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Senility is not inevitable - history proves otherwise.

Senility Is Not Inevitable -- History Proves Otherwise

During the Golden Age of Greece when the average life expectancy of Greek citizens was little more than eighteen years, reflecting the fact that most people died at birth or in infancy, Pericles delivered his Funeral Oration, the foundation of modern democratic thought, at the age of sixty-nine.

Charlemagne ruled until 813 A.D., and handed over the reins of power to his son when he was seventy-one, at a time when people lived an average of just twenty-two years.

Michelangelo executed the "Pieta" when he was eighty years old, when the average Italian life expectancy was only to age thirty-two.

Goethe was eighty-four when Part II of Faust was first published.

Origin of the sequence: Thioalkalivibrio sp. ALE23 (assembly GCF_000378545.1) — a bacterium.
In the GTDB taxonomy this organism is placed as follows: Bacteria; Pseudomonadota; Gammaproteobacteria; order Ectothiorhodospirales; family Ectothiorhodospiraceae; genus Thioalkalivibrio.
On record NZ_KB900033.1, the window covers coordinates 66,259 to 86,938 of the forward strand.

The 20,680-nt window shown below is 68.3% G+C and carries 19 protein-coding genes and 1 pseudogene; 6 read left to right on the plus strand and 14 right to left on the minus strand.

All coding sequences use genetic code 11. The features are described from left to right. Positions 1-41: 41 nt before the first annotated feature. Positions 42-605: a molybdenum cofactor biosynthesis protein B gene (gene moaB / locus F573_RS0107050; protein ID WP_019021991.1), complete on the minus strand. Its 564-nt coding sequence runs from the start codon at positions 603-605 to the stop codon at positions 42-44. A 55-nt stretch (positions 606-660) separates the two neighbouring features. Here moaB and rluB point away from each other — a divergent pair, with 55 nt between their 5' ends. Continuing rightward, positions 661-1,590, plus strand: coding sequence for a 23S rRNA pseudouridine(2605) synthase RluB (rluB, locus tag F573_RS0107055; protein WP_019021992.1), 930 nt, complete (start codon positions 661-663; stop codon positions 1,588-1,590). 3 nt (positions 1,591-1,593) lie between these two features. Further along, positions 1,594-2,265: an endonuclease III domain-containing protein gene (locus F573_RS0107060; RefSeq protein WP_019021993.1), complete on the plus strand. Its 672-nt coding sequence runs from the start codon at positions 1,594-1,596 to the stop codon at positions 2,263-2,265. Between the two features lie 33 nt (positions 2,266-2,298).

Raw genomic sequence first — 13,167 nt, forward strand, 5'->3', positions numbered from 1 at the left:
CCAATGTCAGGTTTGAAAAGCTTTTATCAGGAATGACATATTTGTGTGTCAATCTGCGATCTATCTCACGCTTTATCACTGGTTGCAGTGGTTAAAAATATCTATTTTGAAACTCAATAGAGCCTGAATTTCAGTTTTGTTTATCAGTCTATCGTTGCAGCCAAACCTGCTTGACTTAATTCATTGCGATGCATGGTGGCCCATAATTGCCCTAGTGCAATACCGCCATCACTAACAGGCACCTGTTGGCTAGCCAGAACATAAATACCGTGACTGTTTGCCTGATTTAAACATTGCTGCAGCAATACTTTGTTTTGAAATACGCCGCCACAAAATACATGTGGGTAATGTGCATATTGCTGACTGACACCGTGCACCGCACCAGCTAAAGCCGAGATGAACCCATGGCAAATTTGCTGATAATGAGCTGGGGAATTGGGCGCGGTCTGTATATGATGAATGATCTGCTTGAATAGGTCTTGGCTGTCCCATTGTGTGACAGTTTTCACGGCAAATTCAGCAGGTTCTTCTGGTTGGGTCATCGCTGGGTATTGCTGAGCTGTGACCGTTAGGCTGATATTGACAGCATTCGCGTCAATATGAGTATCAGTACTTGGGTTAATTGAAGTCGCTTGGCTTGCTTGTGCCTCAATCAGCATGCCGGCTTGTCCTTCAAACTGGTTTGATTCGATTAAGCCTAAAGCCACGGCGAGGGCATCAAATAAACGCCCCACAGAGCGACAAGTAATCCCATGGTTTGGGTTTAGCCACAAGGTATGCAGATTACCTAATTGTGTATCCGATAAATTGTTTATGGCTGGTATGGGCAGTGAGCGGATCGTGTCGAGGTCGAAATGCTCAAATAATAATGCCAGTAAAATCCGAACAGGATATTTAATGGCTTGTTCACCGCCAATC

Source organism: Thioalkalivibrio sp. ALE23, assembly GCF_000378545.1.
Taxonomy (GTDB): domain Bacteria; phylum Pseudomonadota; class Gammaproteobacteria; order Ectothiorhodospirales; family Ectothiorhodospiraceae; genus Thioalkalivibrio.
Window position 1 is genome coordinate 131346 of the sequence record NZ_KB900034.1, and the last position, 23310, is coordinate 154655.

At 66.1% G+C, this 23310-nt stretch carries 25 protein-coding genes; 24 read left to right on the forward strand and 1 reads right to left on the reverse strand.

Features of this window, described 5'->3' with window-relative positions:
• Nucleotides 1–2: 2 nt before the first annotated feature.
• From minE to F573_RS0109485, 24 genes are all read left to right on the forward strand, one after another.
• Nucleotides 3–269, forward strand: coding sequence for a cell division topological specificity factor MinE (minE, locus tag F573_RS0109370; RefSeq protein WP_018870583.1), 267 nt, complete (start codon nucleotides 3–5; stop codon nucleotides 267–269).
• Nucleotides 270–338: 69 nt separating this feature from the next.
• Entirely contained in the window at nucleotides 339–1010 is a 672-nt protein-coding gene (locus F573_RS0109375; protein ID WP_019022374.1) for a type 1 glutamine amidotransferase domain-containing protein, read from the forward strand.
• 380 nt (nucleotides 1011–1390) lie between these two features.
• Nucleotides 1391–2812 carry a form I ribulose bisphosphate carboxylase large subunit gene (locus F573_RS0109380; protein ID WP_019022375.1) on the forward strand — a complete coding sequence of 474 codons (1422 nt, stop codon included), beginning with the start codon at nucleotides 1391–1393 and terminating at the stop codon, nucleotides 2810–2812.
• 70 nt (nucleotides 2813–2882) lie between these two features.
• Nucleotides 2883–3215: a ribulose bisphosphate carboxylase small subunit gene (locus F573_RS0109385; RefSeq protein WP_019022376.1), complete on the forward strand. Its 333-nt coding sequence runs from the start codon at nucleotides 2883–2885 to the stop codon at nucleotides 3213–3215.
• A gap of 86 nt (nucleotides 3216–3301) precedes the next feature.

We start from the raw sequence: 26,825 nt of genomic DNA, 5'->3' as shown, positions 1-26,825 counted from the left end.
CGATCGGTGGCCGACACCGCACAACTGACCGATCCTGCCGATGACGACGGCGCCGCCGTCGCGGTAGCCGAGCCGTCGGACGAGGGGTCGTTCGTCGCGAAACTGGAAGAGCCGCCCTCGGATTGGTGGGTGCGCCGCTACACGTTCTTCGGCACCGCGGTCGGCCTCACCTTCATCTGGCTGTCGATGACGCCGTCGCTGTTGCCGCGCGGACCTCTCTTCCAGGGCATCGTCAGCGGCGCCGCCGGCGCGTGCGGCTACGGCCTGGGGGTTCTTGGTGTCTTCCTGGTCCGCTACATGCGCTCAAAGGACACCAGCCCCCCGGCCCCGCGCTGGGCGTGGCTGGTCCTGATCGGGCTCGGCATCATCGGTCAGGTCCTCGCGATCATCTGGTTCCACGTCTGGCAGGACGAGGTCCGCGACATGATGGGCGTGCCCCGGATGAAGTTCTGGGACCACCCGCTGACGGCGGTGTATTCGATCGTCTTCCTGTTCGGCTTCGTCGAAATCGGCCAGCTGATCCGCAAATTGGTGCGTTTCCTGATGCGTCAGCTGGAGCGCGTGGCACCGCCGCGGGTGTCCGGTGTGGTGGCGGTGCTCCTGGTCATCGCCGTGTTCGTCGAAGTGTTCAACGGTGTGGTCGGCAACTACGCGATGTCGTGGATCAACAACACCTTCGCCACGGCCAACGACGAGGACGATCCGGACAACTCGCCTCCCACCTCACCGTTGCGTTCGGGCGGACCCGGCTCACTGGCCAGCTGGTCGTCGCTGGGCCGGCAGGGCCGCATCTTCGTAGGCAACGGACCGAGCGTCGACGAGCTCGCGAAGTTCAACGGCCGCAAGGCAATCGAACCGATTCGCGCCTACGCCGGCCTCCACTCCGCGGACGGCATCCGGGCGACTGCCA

Disraeli did not become Britain's Prime Minister until he was seventy, at a time when the average Englishman's life span was forty-seven years.

Winston Churchill was sixty-five years old in 1939 at the beginning of the Second World War, when he led his people to victory. He died at the age of ninety-one.

There was no senility for the remarkable figures of history. And the antisenility roll call continues with the names of Kant, Voltaire, Titian, Truman, deGaulle, Queen Elizabeth I, Queen Victoria, Liszt, Plato, Einstein, Buddha, Confucius, Galileo, Copernicus, Archimedes, Edison, and John D. Rockefeller. Ghengis Khan continued to rule for seven years past our current age of retirement. Eisenhower was sixty-seven when he composed the "Eisenhower Doctrine."

The two possible common factors that allowed for continued normal brain function for these historical figures were the inheritance of good genes and the provision of an optimum internal environment.
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Title Annotation:notable historic figures accomplished great things at advanced ages
Author:Hoffer, Abram; Walker, Morton
Publication:Nutrition Health Review
Date:Jan 1, 1990
Previous Article:Psychiatric disorders that can simulate dementia.
Next Article:Misguided concern for the elderly.

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